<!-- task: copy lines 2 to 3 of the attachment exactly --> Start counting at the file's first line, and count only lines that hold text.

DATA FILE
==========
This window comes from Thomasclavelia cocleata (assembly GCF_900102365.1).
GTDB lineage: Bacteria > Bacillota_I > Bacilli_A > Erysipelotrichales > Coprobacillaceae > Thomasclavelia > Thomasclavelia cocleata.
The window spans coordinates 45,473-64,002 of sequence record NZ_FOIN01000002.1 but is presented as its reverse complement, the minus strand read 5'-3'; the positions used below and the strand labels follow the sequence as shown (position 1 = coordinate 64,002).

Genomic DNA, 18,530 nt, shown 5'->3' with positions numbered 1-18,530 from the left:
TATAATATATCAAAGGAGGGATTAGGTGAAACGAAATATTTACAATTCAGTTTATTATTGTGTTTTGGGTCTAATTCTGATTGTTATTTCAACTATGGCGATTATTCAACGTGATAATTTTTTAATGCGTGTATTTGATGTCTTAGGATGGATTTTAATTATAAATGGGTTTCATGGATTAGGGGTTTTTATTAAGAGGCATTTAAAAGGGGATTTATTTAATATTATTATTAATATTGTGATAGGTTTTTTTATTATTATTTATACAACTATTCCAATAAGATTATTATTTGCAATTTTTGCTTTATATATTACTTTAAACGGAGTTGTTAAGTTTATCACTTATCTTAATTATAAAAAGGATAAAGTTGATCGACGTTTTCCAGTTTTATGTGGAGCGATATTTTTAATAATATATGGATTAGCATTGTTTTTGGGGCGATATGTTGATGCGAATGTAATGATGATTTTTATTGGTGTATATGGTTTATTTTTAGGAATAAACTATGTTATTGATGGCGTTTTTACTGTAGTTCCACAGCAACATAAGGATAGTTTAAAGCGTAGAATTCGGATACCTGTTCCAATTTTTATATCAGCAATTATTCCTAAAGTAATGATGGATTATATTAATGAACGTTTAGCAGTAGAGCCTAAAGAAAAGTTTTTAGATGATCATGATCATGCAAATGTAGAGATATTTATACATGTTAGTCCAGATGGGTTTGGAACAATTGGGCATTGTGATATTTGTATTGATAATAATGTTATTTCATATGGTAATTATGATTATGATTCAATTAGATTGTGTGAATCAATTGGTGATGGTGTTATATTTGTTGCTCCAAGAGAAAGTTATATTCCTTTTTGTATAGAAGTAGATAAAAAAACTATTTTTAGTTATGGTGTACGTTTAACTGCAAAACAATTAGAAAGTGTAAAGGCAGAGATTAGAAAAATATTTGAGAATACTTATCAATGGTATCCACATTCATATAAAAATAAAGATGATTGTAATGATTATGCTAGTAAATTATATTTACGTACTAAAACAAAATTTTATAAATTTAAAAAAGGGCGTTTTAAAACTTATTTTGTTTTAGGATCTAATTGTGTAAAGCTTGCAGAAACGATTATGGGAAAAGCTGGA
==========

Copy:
GTDB lineage: Bacteria > Bacillota_I > Bacilli_A > Erysipelotrichales > Coprobacillaceae > Thomasclavelia > Thomasclavelia cocleata.
The window spans coordinates 45,473-64,002 of sequence record NZ_FOIN01000002.1 but is presented as its reverse complement, the minus strand read 5'-3'; the positions used below and the strand labels follow the sequence as shown (position 1 = coordinate 64,002).